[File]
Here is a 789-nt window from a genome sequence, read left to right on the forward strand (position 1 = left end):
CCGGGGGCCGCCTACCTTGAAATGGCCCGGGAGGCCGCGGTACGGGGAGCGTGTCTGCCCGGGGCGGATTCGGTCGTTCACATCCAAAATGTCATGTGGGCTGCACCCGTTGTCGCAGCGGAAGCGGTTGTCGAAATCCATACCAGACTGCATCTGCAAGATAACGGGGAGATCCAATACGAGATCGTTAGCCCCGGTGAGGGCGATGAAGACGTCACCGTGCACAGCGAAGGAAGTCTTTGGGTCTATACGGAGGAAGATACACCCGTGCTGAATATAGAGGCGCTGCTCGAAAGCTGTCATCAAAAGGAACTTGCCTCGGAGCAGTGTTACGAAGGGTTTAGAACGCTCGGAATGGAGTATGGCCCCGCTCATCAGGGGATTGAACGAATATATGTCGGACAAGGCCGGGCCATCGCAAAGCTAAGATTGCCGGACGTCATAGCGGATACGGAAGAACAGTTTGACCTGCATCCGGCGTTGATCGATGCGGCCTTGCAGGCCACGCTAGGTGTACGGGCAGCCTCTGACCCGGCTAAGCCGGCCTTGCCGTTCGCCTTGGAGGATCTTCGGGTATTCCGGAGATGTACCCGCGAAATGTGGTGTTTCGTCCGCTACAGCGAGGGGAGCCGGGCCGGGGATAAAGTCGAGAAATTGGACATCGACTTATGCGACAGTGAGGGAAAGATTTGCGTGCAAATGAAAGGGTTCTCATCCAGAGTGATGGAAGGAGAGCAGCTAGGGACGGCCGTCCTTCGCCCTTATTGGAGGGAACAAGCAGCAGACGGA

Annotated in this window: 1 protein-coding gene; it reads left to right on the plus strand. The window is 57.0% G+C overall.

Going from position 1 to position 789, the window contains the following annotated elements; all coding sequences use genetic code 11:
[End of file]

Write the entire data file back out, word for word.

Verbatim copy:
Here is a 789-nt window from a genome sequence, read left to right on the forward strand (position 1 = left end):
CCGGGGGCCGCCTACCTTGAAATGGCCCGGGAGGCCGCGGTACGGGGAGCGTGTCTGCCCGGGGCGGATTCGGTCGTTCACATCCAAAATGTCATGTGGGCTGCACCCGTTGTCGCAGCGGAAGCGGTTGTCGAAATCCATACCAGACTGCATCTGCAAGATAACGGGGAGATCCAATACGAGATCGTTAGCCCCGGTGAGGGCGATGAAGACGTCACCGTGCACAGCGAAGGAAGTCTTTGGGTCTATACGGAGGAAGATACACCCGTGCTGAATATAGAGGCGCTGCTCGAAAGCTGTCATCAAAAGGAACTTGCCTCGGAGCAGTGTTACGAAGGGTTTAGAACGCTCGGAATGGAGTATGGCCCCGCTCATCAGGGGATTGAACGAATATATGTCGGACAAGGCCGGGCCATCGCAAAGCTAAGATTGCCGGACGTCATAGCGGATACGGAAGAACAGTTTGACCTGCATCCGGCGTTGATCGATGCGGCCTTGCAGGCCACGCTAGGTGTACGGGCAGCCTCTGACCCGGCTAAGCCGGCCTTGCCGTTCGCCTTGGAGGATCTTCGGGTATTCCGGAGATGTACCCGCGAAATGTGGTGTTTCGTCCGCTACAGCGAGGGGAGCCGGGCCGGGGATAAAGTCGAGAAATTGGACATCGACTTATGCGACAGTGAGGGAAAGATTTGCGTGCAAATGAAAGGGTTCTCATCCAGAGTGATGGAAGGAGAGCAGCTAGGGACGGCCGTCCTTCGCCCTTATTGGAGGGAACAAGCAGCAGACGGA

Annotated in this window: 1 protein-coding gene; it reads left to right on the plus strand. The window is 57.0% G+C overall.

Going from position 1 to position 789, the window contains the following annotated elements; all coding sequences use genetic code 11: